Column: Hillary Clinton is still a feminist icon

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Red Huber | Orlando Sentinel

Former President Bill Clinton campaigns for his wife, Democratic presidential candidate Hillary Clinton, Sept. 7, 2016 at Dr. James R. Smith Neighborhood Center in Orlando, Fla. (Red Huber/Orlando Sentinel/TNS)

Presidential candidate Hillary Clinton is a known feminist who has used her feminism in her platform throughout the presidential election, despite accusations against her husband about his history with women in the Oval Office two decades ago.

Feminism as a movement has been on the rise and is currently popularizing among many young people, especially young females. Gender inequality is a hot-topic social issue that primarily liberals are trying to bring to fruition.

The thirst for a strong female leader in 2016 draws in many of Hillary Clinton’s supporters. She has been involved in the world of American politics since 1979, when she became the First Lady of Arkansas to Bill Clinton.

Following her husband’s scandals in the White House, Hillary Clinton ran for Senate in New York. Not only did this position make her the first female senator of New York, it also made her the first-ever first lady of the United States to run for any elected office position.

Hillary Clinton is a strong female leader because she is a go-getter and has paved the way for women as a feminist icon.

Many argue, though, that Bill Clinton’s actions while in the White House are evidence of a demeaning history with women, and that if Hillary Clinton were a true feminist, she would not have stayed with him.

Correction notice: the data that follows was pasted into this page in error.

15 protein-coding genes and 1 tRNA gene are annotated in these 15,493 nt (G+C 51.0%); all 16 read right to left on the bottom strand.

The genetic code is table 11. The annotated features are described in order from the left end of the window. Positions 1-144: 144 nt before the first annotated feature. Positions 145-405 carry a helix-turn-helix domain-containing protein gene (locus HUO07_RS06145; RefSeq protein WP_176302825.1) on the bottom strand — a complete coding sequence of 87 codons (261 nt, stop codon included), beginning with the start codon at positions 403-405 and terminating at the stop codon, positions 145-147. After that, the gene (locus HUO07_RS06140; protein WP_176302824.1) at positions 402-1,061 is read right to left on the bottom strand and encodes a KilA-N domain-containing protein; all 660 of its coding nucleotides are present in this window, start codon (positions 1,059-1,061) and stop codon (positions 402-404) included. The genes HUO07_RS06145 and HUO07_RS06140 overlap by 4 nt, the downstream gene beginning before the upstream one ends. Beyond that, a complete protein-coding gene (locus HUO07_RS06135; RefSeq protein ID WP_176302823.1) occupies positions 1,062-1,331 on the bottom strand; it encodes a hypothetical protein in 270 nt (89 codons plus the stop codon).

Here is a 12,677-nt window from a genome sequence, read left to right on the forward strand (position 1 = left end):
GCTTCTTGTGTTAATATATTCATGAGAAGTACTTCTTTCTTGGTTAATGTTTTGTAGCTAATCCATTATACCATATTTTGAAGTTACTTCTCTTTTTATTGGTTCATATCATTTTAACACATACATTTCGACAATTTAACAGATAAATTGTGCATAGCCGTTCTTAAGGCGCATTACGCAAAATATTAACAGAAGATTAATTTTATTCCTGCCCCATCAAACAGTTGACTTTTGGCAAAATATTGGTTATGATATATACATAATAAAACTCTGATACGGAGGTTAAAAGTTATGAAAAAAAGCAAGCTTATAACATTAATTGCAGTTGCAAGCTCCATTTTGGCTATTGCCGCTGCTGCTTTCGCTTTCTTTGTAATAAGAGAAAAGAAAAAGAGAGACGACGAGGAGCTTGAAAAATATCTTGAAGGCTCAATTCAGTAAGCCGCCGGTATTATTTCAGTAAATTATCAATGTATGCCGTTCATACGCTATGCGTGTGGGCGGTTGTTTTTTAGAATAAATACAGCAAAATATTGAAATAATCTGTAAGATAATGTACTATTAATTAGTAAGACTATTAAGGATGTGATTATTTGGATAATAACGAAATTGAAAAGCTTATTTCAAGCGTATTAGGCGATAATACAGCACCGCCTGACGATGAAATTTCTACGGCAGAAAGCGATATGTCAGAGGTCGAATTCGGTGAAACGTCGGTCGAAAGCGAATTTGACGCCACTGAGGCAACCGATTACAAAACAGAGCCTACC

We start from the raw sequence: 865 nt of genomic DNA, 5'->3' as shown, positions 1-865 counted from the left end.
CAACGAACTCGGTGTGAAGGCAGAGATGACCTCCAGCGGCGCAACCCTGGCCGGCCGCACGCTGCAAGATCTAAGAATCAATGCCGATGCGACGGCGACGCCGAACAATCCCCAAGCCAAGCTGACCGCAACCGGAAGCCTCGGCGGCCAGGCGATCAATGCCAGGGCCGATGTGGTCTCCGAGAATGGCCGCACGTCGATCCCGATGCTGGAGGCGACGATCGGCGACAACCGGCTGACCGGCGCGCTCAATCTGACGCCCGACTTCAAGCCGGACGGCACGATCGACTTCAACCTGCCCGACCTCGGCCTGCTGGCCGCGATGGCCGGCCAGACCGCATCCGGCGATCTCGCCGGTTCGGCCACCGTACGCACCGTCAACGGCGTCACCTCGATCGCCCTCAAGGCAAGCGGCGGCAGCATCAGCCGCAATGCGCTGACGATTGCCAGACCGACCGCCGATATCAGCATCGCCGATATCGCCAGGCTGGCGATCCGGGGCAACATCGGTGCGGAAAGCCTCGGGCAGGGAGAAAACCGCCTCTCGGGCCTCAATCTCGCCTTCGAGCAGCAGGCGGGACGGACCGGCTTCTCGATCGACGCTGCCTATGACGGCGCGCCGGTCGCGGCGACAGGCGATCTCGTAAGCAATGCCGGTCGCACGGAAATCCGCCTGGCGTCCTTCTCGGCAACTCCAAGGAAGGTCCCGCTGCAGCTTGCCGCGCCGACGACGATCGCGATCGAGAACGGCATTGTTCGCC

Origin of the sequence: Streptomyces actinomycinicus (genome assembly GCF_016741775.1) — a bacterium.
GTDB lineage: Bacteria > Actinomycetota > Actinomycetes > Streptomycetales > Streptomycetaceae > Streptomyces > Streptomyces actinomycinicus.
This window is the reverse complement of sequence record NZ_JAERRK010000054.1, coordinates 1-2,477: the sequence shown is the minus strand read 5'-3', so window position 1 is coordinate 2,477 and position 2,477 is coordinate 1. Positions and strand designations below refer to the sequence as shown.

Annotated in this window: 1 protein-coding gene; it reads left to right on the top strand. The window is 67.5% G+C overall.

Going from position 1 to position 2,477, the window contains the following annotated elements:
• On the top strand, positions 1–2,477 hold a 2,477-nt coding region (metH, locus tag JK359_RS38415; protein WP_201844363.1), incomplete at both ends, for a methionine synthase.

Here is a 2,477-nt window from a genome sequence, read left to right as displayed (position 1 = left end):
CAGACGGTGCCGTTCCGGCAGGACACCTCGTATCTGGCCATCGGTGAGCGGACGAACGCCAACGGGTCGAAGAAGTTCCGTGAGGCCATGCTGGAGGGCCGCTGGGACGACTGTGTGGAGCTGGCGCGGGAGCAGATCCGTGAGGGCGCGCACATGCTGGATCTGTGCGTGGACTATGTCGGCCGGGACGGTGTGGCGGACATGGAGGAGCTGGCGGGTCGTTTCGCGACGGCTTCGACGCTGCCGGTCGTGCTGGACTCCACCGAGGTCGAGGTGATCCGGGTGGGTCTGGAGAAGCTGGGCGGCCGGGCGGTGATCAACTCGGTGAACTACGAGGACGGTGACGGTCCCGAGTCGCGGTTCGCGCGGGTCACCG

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Others say that a woman should not be blamed for the actions of her husband. This notion is the type of thing that women have been fighting for years—a woman being blamed for her husband’s actions obviously impedes the idea of female independence.

Despite the public outrage against Bill Clinton following the outbreak of the Monica Lewinsky story, Hillary was still able to go on to be Senator of New York, Secretary of State and the first female presidential nominee of a major American political party.

It seems that America’s perception of the events that unfolded during the White House’s Clinton era inflated Hillary as a female leader.

Before the scandal, she had served as a first lady for decades, but after the scandal, she found herself able to climb the political ladder. Bill Clinton’s actions didn’t make Hillary any less of a woman.

While the scandal was still a current event, it happened at just the right time for feminists everywhere. Hillary rose to power, regardless of the impact her husband’s choices could have had on her life.

The events that unfolded while Bill Clinton was president may have propelled her to get where she is today.

Women were inspired by her confidence to put herself back in the public eye after facing scrutiny for her husband’s embarrassing end to his reign as president.

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Now that the years have passed, Hillary’s decision to stay with Bill is not as popular.

Because she stayed with him after all of the accusations that he faced, she has to be careful to avoid sounding hypocritical with her opponent, Donald Trump.

In the current presidential election, Trump tries to use these events against her, but he has not been very successful due to his own track record with women.

The disadvantage for Trump in this situation is that Bill Clinton’s actions are mostly behind closed doors, while Trump’s lack of filter is indisputable and easily recalled.

Without a doubt, Hillary Clinton is a powerful woman that many women look up to because of her hard work and dedication, but in this election, Bill’s past with women is hurting more than it is helping.

In this election it’s crucial—now more than ever—for Hillary to use her femininity to her advantage. Trump’s offensive behavior toward women deters a good portion of his potential voters.

Hillary Clinton is the embodiment of a modern American woman who inspires women to do what they want to do.

Hillary Clinton is still a feminist, regardless of Bill Clinton.

She rose to where she is now, through her own hard work and bravery—not the actions of her husband.


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